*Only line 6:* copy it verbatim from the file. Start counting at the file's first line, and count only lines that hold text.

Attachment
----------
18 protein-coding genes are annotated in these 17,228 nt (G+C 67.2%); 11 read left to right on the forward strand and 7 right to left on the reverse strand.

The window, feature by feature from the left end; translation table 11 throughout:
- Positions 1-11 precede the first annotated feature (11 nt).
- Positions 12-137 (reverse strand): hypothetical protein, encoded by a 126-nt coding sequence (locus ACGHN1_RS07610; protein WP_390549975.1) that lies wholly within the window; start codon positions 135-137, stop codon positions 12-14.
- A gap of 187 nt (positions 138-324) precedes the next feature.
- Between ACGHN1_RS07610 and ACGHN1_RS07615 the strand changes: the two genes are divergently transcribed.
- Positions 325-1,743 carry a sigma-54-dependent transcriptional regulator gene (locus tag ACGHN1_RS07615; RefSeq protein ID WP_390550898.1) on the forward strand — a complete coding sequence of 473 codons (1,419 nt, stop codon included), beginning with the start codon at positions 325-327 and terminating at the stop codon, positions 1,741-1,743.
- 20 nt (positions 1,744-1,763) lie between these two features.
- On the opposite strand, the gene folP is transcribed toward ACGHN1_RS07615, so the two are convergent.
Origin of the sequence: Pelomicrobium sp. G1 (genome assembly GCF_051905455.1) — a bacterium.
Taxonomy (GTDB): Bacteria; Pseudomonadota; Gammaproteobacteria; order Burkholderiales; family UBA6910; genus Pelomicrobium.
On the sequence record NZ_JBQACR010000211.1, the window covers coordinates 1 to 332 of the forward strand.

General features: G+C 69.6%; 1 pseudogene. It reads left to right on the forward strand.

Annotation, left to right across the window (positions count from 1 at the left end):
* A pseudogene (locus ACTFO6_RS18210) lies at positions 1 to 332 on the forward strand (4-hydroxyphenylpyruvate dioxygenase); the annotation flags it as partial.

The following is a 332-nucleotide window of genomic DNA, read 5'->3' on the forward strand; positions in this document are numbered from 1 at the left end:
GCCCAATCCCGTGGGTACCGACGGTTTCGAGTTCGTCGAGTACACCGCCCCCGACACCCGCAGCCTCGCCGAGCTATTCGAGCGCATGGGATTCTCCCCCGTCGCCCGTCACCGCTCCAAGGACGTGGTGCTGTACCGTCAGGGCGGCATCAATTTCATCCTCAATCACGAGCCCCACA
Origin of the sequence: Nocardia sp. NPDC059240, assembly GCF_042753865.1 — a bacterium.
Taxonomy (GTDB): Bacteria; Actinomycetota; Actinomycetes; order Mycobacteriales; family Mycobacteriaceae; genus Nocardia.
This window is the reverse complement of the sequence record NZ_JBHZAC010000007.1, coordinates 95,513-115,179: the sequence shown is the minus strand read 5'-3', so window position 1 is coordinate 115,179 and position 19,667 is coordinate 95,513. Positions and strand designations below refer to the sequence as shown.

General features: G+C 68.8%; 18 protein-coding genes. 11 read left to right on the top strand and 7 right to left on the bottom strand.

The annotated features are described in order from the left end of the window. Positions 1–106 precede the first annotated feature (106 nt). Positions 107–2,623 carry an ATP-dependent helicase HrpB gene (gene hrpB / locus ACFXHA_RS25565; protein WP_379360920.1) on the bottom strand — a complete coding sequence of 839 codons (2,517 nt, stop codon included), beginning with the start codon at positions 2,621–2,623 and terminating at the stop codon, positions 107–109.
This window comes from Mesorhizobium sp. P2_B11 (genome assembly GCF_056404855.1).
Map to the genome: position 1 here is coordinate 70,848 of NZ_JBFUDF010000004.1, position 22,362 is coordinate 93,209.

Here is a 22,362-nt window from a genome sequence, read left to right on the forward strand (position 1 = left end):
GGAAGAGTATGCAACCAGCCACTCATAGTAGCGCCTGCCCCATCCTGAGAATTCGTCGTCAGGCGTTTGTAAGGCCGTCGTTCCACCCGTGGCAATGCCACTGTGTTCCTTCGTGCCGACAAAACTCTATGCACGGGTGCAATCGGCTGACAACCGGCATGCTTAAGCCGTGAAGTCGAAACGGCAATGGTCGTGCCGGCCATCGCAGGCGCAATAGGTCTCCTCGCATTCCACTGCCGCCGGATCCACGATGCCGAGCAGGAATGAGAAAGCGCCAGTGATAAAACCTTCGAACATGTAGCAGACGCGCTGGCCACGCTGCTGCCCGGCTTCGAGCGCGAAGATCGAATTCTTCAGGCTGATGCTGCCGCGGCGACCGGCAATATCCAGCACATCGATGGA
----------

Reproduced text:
- Between ACGHN1_RS07610 and ACGHN1_RS07615 the strand changes: the two genes are divergently transcribed.